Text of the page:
Monday, July 30, 2012

The Controversial Mr Vali Moosa and Beach Ban Act

So we have to wait until next year to confirm what a study in 2002 already proven ...

"There was overwhelming opposition to the ban on 4x4 beach driving from local residents of the areas where historical recreational use areas for beach driving was permitted. The reason for this lies largely with the impact on income and job security."

This is not in dispute. That many communities up and down the coast relied on this form of tourism is a given. Various Court Applications and Court Interdicts has proven to this effect, but Mr Vali Moosa still went ahead with the act and it was even further cast in stone by Mr Martinus ...

The Question is why must over 500 000 previously disadvantage community members suffer winter after winter while Mr Vali Moosa uses this accomplishment on his CV to secure himself high profile jobs, while the very people that voted for democracy are left hungry and cold ... ???

Tourism Document

Blog By:
Petrus Viviers
www.stlucia.org.za
081 342 7371

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Who is Mr Vali Moosa

Former President of the International Union for the Conservation of Nature (IUCN), Valli Moosa, has been elected as the new Chairperson of the Board of Directors of the World Wide Fund for Nature, South Africa (WWF-SA).

Moosa, who has served on the board since late 2008, has a long-standing relationship with WWF-SA and replaces Mark Read as outgoing chair of the board. WWF South Africa CEO, Dr Morné du Plessis, said that “Valli Moosa has been a great champion of the environment in South Africa and has already greatly benefited WWF through his enthusiasm, strategic insight and intimate understanding of environmental issues. We look forward to drawing even deeper on his extensive experience in the years ahead.”

Valli Moosa is perhaps nationally best known for his spell as Minister of Environmental Affairs and Tourism between 1999 and 2004 and was also a member of the African Ministerial Conference on the Environment as well as a member of the United Nations Environment Programme (UNEP) Global Environment Ministers Forum. 

While at the helm of the Department of Environmental Affairs and Tourism, Moosa implemented a series of key environmental initiatives, including:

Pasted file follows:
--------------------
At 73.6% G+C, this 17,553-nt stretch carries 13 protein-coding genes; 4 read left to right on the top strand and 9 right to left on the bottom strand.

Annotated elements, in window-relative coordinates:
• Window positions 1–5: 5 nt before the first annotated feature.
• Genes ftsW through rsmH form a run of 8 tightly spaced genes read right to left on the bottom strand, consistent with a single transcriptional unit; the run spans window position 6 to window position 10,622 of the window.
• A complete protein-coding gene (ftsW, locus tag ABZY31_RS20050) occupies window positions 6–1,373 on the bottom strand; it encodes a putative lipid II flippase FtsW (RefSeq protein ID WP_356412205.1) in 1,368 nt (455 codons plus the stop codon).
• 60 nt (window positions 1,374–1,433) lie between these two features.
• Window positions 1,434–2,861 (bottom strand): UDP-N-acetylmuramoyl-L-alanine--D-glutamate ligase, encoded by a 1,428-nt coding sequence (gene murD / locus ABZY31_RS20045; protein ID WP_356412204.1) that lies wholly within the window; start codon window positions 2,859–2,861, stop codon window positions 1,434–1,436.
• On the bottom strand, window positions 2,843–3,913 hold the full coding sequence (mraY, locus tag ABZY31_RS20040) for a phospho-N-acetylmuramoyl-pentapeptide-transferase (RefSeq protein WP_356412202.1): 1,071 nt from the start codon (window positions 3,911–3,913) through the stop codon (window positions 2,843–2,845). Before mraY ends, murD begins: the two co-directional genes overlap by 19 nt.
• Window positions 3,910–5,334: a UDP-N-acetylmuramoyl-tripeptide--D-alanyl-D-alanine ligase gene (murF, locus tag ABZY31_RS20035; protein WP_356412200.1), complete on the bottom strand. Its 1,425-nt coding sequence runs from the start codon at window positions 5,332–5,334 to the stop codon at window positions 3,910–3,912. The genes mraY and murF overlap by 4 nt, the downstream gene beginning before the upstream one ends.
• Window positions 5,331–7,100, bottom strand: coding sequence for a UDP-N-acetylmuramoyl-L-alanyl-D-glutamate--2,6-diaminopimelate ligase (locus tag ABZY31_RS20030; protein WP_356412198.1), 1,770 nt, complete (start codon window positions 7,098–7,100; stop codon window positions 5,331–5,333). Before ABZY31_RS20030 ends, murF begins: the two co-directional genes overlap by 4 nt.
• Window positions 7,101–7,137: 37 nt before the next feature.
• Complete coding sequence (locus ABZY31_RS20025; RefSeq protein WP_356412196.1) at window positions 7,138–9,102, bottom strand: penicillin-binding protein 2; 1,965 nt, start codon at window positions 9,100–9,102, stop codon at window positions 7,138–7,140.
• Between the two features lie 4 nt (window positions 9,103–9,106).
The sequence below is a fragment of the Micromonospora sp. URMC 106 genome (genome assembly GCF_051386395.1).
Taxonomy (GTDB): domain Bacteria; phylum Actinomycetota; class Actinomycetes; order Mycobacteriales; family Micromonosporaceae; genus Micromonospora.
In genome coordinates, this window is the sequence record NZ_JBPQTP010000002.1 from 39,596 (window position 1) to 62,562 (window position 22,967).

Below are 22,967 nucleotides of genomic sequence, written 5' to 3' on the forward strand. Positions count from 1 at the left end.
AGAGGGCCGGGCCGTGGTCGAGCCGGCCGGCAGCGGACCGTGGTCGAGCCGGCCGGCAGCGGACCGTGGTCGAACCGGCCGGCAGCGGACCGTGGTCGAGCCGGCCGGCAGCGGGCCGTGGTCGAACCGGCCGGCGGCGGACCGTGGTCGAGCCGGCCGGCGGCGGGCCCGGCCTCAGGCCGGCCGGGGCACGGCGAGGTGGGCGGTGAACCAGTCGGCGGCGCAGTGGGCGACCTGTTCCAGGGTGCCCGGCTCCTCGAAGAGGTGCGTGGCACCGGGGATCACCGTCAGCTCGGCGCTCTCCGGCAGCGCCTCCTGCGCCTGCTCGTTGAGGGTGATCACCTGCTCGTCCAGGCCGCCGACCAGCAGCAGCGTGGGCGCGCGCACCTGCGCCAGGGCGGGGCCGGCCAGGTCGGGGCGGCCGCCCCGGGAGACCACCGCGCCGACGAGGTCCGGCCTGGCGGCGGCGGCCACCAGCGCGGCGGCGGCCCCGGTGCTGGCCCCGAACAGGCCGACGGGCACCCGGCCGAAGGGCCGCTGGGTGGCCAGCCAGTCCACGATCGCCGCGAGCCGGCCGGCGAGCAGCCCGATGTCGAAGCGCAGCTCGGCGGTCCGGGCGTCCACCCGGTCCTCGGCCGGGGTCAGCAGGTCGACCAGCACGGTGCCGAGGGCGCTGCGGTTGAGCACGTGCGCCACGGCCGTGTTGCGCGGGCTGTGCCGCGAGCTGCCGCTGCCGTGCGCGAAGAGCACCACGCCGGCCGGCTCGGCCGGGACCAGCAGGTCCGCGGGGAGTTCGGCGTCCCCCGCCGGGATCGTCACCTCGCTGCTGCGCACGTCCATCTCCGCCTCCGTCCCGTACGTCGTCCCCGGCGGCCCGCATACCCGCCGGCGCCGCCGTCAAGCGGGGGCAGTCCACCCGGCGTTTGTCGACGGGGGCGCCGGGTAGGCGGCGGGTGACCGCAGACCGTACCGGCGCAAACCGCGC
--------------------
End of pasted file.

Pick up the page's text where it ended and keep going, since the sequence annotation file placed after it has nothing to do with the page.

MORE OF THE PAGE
• The implementation of much needed fisheries policies to prevent the collapse of abalone stocks and curb poaching;
  • Launching of Africa’s first environmental court;
  • Establishment of five new Marine Protected Areas
  • Playing a key role in the establishment of the first transfrontier park in Southern Africa;
  • Banning of 4 X 4 driving on our beaches and;
  • Placing a tariff on plastic bags.

Globally, Moosa represented South Africa at various sessions of the UN Convention on Climate Change and was appointed as the global facilitator for the final negotiations on the Kyoto Protocol in Morocco in 2001. Between 2004 and 2008 he also served as president of the International Union for the Conservation of Nature (IUCN). 

Immediately before he joined the board, WWF-SA awarded Moosa its Lonmin Conservation Award, in recognition of the invaluable contributions he made to conservation in South Africa. Since then, he has played a pivotal role within the organisation and was elected deputy-chair in 2009. 

Moosa succeeds Mark Read, who has been with WWF-SA since 1995 when he was first appointed a Trustee. In 1999 he was elected on to the board and became chairperson of WWF-SA in August 2004. A year later he also took on the role of board director of WWF International. 

“It is with great thanks and a degree of sadness that we bid farewell to Mark Read who has served WWF with great passion and dedication for several years. We deeply value Mark Read’s contribution and everyone knows that his heart beats warmly for WWF and our vision to inspire people to live in harmony with nature,” said Du Plessis. Mark Read also served on the International Board of WWF for a number of years.

Throughout his life, Read has been involved in several conservation-related activities in southern Africa and is the founding Trustee of the Rhino and Elephant Foundation, a co-founder of the Paleontological Science Trust (PAST) and a founding partner of the Great Plains Conservation Tourism Company. He is also the owner of the Everard Read Gallery and the associated Circa-on-Jellicoe.

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